For the several week period while I was out of the country, a lot of exciting things have happened. The draft obviously tops the list, as the Yankees look to have taken a new direction by taking more high-ceiling athletic high school players than they have in past years, including Cito Culver, Angelo Gumbs, and Mason Williams. I was surprised as anyone about the Culver pick, but given the Yankees’ track record at taking the top player on their board in the first round, I will give Damon Oppenheimer the benefit of the doubt. Jesus Montero has continued to struggle in AAA, though his performance has gradually improved. The beginning of the Staten Island and Gulf Coast League seasons, and especially the debut of Gary Sanchez, are also quite intriguing. Nothing has been as exciting, however, in the last few weeks, as the impressive return of Dellin Betances.
22 year-old Dellin Betances has more or less fallen off the prospect radar following a disappointing and injury-shortened 2009, with a 5.48 ERA and 27 walks in 44 1/3 innings (though the 44 strikeouts were a good sign). In his injury-filled career, he was only able to complete a full season once (in 2008), when he threw 121 2/3 innings. After having elbow surgery in 2009, it was easy to dismiss Betances, then 21, as unlikely to ever approach the tantalizing potential that he flashed as a high-ceiling draftee in the ballyhooed 2006 draft class, and in his dominant 23 1/3 inning stint in the Gulf Coast League after signing as an 8th-round pick.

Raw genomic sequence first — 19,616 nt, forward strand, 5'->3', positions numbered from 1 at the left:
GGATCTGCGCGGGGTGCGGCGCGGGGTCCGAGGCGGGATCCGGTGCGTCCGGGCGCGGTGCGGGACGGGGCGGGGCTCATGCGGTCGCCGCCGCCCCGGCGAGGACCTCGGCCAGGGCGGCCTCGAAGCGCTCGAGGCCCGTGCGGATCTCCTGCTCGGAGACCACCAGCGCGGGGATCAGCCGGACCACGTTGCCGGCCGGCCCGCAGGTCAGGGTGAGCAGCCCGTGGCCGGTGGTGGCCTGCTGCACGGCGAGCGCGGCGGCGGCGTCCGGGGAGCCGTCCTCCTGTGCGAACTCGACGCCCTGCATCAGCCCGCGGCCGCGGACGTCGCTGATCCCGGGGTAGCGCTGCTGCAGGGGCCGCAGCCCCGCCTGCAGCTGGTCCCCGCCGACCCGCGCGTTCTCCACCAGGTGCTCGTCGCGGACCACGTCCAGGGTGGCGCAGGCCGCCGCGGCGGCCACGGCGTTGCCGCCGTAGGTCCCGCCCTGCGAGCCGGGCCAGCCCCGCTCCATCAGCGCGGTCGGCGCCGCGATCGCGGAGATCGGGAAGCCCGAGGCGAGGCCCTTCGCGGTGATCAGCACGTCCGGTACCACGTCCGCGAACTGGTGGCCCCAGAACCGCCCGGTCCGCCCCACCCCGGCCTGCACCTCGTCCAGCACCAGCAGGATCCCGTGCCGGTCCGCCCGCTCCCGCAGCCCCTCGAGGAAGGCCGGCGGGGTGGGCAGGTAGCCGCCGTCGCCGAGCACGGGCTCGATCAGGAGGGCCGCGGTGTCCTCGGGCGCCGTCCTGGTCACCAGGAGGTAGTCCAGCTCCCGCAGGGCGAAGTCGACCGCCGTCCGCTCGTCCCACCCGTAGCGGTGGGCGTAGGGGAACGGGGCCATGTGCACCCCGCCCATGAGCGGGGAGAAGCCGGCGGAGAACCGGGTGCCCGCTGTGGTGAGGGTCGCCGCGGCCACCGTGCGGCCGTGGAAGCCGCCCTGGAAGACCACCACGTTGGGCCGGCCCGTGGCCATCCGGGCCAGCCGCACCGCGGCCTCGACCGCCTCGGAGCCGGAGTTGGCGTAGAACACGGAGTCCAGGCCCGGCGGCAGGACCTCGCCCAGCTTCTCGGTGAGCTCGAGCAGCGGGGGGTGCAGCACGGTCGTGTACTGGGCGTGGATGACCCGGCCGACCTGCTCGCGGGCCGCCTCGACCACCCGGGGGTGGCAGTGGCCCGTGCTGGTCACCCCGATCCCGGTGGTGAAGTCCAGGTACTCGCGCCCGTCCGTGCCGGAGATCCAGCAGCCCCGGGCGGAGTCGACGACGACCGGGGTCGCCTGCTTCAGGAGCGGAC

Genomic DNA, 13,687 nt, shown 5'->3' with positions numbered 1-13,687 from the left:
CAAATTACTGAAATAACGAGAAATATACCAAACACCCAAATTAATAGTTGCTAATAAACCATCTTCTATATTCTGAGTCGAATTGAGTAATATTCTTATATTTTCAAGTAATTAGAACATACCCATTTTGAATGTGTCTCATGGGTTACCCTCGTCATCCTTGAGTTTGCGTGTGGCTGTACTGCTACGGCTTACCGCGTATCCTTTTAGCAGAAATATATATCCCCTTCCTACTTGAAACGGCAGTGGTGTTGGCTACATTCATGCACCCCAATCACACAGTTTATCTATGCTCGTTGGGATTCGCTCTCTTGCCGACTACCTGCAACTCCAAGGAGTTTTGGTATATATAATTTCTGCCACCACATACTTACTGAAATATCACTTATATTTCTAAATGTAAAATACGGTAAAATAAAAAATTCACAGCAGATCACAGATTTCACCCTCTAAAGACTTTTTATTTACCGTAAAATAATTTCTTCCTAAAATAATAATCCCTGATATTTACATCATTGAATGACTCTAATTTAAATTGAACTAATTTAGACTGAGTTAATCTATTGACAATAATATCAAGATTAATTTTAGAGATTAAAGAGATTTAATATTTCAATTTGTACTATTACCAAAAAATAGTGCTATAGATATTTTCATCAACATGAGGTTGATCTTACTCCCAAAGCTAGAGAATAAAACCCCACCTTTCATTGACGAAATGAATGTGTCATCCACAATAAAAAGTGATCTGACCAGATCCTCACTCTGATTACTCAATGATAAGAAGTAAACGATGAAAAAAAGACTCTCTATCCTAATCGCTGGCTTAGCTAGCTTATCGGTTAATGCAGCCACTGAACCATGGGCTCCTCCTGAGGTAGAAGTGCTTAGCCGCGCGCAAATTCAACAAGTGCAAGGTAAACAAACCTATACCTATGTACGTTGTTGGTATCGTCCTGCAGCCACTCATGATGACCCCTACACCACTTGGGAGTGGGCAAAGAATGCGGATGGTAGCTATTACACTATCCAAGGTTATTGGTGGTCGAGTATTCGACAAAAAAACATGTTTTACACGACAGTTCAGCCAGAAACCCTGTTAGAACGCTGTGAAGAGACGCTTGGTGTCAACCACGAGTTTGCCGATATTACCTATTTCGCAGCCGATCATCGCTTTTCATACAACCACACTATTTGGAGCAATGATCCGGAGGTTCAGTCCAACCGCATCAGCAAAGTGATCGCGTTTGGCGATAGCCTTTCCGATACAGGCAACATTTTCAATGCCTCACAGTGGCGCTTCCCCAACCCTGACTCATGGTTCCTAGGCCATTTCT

Betances made his season debut for high-A Tampa on June 10 with a stellar outing, giving up 3 hits and a run on 6 hits, with 6 strikeouts. He followed this up with two even better performances on June 15 and June 22nd. On the season, the 6’8″ righty has allowed just one run in 18 innings, with a ridiculous 21:2 strikeout:walk ratio, demonstrating that his stuff and control may be back. Kevin Goldstein had high praise for Betances, writing:
…Just as scary, one of baseball’s most notable high-risk/high-ceiling pitchers is impressing with his stuff as well, sitting comfortably at 93-95 mph with his fastball, throwing his plus curve for strikes, and showcasing a surprisingly solid changeup.”
Betances’ biggest problem (besides health) has been control, and his curveball historically has been inconsistent. If he is commanding the curve and flashing a good changeup to go along with mid-90′s heat, prospect watchers will have to get back on the Betances bandwagon. Obviously it’s premature to get too excited about an 18-inning sample, but if Dellin can keep this up, he could find himself in Trenton. But for now, he makes up part of a strong Tampa pitching staff that includes erratic but improving Andrew Brackman (5.10 ERA on the season, but fanned 11 in 6 innings on June 14), the dominant Graham Stoneburner (1.93 ERA, 39 k’s and. 11 bb’s), and Adam Warren (2.86 ERA, 48:14 k:bb, 2.41 GO/AO). Hopefully he can keep this up.